What are the main roadblocks in accessing your adoption records?
The obstacles encountered in your attempt to access your adoption records vary significantly between open and closed adoptions, as follows.
Accessing your adoption records in closed adoptions
Depending on your local legislation, obtaining your biological parents’ identifying information can be completely impossible or, in certain situations, it may be achievable through a lengthy and resource-consuming process of petitioning the courts. However, even if you are unable to obtain this information, many states will still provide you, upon request, with your biological parents’ non-identifying information. This may not prove extremely helpful in locating them, but it will help answer some of your questions about your origins, medical history, etc. It may also provide a starting point for your search, by disclosing your place of birth and adoption.
Accessing your adoption records in open adoptions
In the case of an open adoption, a simple request to the local authorities is usually all that is needed for you to take possession of your records. Thus, when petitioned, relevant state institutions should provide you with your original birth certificate, with both identifying and non-identifying information regarding your birth parents and with details about the location and context of your adoption. However, regardless of your situation, adoption records are frequently fragmented and incomplete, often dispersed among several public and/or private institutions and it can be a painstaking process to piece the information together. So even if you do gain access to your adoption records, you may find that:
- Certain documents have been accidentally lost or destroyed
- Some information is missing (e.g. your father is undeclared)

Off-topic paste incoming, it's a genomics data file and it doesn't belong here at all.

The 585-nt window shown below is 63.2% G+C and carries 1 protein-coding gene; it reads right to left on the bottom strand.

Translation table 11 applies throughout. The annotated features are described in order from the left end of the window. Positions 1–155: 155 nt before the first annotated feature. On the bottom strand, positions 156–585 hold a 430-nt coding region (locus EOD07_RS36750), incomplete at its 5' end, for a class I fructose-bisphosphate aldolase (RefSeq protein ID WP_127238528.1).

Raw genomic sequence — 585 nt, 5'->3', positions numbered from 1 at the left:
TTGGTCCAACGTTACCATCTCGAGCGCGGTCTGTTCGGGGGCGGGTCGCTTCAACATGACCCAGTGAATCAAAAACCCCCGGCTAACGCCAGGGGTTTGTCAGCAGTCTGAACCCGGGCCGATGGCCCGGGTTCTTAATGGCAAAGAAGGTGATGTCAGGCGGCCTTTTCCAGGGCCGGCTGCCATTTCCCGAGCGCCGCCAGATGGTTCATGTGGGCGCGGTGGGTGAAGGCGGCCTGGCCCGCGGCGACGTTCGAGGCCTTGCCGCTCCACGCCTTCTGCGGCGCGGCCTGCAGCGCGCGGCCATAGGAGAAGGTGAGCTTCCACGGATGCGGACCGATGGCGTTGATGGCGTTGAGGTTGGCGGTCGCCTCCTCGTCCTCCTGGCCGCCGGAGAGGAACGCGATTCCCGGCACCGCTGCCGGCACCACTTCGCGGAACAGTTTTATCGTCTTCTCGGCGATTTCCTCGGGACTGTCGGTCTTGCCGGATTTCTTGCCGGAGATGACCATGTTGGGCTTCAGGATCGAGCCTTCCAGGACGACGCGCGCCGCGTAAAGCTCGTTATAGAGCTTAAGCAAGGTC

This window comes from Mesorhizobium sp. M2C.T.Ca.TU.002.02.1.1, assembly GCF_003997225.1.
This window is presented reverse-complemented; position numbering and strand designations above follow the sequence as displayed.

- Some information is dated (e.g. your parents’ addresses have changed or your mother has (re)married and changed her name)
How can you find your adoption records online
Starting the search for your birth family can be a physically and emotionally consuming process and it is only natural to try to find ways to make it as fast and comfortable as possible. Therefore, if there is any chance to find your adoption records online (i.e. without having to physically submit request forms from one office to another) it is worth learning how to do so.
Unfortunately, many adoption records are usually private documents, most of which are not available to the public and in most cases are not digital records, so it is very uncommon to be able to access them with the click of a button. Most states require you to submit a physical request form before sending them to you, requiring record searching physical copying, and using the mail.
While certain local authorities do have websites for their adoption registries, they usually require you to register via signed and notarized application/form sent in through snail mail and only provide you with your adoption records if your birth family has expressly consented to this and in many cases they will need to reach out to the birth parents to confirm consent (e.g. the New York Adoption Information Registry or the California Department of Social Services Mutual Consent Program) which can be incredibly frustrating and time consuming.